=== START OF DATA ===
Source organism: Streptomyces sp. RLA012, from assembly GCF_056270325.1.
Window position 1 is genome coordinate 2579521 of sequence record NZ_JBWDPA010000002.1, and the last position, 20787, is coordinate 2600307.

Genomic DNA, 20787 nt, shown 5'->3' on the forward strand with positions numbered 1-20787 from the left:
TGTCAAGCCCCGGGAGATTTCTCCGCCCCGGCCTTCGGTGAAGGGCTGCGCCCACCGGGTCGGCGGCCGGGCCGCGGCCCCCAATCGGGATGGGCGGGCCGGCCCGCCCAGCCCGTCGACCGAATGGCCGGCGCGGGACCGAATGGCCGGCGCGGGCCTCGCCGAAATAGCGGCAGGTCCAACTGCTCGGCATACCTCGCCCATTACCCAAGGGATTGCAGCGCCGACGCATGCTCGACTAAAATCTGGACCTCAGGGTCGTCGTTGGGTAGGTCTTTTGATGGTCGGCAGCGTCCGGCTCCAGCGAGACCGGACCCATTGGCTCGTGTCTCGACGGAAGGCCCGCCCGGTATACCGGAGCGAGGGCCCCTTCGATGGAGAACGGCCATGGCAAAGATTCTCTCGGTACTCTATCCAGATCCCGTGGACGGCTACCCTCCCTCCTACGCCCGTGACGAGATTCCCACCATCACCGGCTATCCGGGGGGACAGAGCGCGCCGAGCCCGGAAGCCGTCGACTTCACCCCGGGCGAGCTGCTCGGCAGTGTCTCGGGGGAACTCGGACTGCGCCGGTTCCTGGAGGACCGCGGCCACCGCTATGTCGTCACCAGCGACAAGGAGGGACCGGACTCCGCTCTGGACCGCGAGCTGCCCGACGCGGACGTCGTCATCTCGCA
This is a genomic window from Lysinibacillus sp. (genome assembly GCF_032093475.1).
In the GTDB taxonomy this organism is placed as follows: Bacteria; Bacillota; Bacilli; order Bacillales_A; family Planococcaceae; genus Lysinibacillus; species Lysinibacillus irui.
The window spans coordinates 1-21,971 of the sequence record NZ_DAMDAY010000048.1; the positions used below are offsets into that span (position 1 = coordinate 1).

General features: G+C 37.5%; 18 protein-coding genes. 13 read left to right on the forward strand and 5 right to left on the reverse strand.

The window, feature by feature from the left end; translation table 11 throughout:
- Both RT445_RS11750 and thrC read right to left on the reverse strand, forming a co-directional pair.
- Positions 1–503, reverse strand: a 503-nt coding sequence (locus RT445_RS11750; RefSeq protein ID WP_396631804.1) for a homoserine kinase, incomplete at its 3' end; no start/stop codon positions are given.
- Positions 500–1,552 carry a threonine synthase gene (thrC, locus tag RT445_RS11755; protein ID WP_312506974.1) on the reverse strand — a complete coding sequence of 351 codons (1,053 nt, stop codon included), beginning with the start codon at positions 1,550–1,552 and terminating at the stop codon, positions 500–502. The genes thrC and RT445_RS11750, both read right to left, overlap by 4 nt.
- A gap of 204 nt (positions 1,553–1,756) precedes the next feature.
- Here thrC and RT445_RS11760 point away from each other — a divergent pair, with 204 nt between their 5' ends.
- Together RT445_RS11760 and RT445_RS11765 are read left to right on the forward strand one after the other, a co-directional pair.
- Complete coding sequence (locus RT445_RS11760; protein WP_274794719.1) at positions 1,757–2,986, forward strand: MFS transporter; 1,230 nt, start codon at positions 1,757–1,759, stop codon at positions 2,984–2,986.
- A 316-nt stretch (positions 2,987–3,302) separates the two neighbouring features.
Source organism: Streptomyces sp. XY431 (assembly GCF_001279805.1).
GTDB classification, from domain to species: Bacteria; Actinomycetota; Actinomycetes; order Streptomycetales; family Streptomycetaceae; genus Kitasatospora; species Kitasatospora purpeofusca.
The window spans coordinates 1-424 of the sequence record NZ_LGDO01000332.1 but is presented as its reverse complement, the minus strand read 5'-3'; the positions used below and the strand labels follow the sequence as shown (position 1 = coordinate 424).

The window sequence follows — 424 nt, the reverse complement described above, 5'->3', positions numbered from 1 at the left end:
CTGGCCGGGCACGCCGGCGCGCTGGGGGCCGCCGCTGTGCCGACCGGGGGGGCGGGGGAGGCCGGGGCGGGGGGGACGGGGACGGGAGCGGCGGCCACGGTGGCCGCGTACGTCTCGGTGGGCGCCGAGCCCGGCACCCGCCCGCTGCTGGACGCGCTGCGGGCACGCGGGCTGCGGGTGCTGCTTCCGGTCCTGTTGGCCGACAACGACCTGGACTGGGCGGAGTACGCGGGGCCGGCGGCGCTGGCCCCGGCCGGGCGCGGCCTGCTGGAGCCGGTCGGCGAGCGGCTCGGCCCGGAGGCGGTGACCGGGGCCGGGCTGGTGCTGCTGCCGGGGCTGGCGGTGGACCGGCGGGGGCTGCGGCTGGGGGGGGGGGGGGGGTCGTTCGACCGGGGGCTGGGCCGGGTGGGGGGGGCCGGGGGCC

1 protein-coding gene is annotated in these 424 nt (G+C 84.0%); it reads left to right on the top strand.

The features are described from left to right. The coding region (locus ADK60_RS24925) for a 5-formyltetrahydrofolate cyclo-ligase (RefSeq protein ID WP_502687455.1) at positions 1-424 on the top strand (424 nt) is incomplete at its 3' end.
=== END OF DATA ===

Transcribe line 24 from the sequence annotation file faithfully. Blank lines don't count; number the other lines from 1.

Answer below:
The features are described from left to right. The coding region (locus ADK60_RS24925) for a 5-formyltetrahydrofolate cyclo-ligase (RefSeq protein ID WP_502687455.1) at positions 1-424 on the top strand (424 nt) is incomplete at its 3' end.